Not at all! There are so many contrasting factors in this show. One minute it’s funny and next it’s very powerful.
Exactly, the audience come to the realisation that there’s a war on and that bombs are going off outside the theatre. It’s based on a real story which I never knew before. It’s nice having the older demographic in who really get the older music hall jokes. The younger generation love the style of the period with the fashion and everything. I really love Terry’s writing, there are some things you might not have trusted during the rehearsal period… but once you got in front of an audience it all made sense. He knew what he was doing! He writes really cleverly.
We need to talk about Urinetown – I absolutely loved that show!
I love it so much… Lizzy Connolly always laughs at me because I talk about it quite a lot [laughs].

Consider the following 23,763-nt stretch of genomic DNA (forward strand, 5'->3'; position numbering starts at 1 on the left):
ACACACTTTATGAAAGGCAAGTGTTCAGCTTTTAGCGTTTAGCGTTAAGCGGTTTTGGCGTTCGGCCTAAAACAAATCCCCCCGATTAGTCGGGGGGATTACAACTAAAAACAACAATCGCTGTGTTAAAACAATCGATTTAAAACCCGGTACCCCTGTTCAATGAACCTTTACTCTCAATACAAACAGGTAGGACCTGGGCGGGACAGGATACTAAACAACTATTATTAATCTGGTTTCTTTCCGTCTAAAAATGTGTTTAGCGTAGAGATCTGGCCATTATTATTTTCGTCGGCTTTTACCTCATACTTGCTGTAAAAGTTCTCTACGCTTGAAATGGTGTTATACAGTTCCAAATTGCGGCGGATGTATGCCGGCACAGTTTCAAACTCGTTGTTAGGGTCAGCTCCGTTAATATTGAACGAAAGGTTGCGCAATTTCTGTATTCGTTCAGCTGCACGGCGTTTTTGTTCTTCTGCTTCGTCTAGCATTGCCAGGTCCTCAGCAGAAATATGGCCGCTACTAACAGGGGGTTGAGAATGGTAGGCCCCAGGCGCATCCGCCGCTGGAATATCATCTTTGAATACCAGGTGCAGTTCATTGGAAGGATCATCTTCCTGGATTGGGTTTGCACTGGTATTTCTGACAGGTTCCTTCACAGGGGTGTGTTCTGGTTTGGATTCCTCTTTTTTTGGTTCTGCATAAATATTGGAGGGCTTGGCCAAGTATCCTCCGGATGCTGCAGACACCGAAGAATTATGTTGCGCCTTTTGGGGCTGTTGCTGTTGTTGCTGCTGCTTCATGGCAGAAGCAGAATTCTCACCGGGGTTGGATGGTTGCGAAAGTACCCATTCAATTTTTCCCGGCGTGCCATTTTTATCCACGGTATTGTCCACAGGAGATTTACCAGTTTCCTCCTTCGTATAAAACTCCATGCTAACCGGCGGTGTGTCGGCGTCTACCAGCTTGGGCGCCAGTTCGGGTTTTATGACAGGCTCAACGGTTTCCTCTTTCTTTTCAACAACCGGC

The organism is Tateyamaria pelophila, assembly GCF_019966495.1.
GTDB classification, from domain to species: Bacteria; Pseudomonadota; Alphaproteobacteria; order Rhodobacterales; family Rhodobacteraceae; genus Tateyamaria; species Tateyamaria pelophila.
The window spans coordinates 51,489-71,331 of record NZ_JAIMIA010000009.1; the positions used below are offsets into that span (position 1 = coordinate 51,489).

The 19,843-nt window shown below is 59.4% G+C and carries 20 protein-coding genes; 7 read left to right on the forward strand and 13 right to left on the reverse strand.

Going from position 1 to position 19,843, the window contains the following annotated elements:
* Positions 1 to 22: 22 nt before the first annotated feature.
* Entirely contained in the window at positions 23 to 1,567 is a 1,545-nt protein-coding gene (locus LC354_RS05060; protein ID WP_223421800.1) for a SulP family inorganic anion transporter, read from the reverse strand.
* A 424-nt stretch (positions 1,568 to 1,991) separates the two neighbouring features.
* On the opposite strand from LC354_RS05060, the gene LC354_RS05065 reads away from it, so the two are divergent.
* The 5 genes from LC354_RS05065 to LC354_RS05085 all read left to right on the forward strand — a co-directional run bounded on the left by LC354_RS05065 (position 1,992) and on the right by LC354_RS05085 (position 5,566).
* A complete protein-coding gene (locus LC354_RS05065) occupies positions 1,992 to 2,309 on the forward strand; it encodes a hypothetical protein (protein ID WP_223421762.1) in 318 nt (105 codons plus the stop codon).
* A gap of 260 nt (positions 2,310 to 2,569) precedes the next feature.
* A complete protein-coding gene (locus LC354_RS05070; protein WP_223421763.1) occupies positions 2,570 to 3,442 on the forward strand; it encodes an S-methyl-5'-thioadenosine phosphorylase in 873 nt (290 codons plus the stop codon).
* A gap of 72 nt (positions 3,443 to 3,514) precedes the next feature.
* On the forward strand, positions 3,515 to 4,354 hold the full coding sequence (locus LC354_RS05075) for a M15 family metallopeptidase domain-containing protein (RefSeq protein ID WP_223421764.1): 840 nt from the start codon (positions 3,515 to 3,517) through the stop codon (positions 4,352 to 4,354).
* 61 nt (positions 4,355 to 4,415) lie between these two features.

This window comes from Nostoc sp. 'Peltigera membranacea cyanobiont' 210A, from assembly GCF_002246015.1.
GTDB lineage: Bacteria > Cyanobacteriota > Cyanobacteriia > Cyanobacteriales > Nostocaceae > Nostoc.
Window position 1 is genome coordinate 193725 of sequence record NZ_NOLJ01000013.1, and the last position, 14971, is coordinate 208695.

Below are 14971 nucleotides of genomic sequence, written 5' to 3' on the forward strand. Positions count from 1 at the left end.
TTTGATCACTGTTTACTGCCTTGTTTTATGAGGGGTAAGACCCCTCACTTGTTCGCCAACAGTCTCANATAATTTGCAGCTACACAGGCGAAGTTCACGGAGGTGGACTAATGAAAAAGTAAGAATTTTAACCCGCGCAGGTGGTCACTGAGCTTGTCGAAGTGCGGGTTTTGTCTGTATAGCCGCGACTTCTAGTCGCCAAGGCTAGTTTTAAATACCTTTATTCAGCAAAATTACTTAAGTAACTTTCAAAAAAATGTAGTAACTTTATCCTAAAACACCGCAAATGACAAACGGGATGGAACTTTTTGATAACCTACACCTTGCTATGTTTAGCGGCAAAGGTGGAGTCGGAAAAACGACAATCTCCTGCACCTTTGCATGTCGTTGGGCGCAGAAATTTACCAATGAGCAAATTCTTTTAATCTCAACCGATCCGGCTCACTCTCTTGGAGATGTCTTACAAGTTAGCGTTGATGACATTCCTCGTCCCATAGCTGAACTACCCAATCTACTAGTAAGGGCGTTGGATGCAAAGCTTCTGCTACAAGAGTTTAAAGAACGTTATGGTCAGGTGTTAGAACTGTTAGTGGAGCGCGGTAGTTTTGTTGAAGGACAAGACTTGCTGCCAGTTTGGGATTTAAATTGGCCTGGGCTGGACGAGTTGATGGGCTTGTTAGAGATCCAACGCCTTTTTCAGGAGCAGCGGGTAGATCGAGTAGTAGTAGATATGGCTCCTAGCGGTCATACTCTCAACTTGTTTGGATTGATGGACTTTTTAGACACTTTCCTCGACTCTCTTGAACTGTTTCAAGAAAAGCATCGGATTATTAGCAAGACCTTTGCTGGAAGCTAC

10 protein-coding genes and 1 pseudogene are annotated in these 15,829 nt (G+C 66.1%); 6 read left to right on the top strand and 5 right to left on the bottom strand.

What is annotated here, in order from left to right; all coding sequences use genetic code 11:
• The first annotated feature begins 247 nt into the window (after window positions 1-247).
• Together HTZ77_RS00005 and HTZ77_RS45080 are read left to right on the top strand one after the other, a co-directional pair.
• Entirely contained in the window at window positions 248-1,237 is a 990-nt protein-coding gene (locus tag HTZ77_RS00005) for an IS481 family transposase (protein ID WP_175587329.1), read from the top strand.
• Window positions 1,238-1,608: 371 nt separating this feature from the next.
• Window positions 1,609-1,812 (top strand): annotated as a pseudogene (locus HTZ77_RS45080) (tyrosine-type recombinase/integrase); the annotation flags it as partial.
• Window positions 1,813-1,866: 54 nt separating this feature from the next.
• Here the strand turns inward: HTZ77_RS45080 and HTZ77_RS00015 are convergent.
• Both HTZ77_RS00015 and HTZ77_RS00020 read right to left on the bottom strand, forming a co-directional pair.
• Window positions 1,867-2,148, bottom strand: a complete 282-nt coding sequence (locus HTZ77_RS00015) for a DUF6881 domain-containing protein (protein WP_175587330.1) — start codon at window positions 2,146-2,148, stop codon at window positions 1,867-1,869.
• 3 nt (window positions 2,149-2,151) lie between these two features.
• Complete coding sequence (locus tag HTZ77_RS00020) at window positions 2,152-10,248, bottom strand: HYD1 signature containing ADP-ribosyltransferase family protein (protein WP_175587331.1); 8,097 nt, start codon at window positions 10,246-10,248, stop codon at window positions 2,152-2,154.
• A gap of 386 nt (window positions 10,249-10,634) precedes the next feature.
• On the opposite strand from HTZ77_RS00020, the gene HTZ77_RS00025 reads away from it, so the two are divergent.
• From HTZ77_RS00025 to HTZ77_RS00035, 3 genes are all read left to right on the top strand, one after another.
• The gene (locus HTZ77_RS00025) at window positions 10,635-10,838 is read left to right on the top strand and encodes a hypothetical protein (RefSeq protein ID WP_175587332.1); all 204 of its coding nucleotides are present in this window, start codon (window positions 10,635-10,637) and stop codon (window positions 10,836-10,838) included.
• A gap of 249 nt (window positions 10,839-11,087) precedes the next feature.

What’s it like to now look back at your whole journey with it?
For me it was my first West End gig so it was really exciting and really special. The whole group of people put together, from the creative team to the cast, were so talented. I was learning from everyone all the time. I don’t think I’ll ever get to do anything like it again. I got to be ugly and didn’t have to worry about my hair or makeup. I loved the music so much!
Katie in Urinetown
What was ‘Run, Freedom Run’ like to perform every night?
We called it the trilogy because at the top of act two there were three songs back to back… at the end of ‘Run Freedom Run’ my character was pushed to the floor because her leg braces were taken off her… I was always like ‘It’s nearly finished… I can breathe!’ That was my favourite section of the show. Jamie Lloyd (director) is really good at putting the right people together in a room; he trusts you to do your thing, and then he’ll walk around and talk to you on your own and help you tweak it. He’s very calm and trusts you to get the best out of you. I loved the choreography too – Ann (Yee) is fantastic.
Time for a stagey question! I’m sending you to a desert island and you can take three musical theatre songs with you. What are you going to take and why?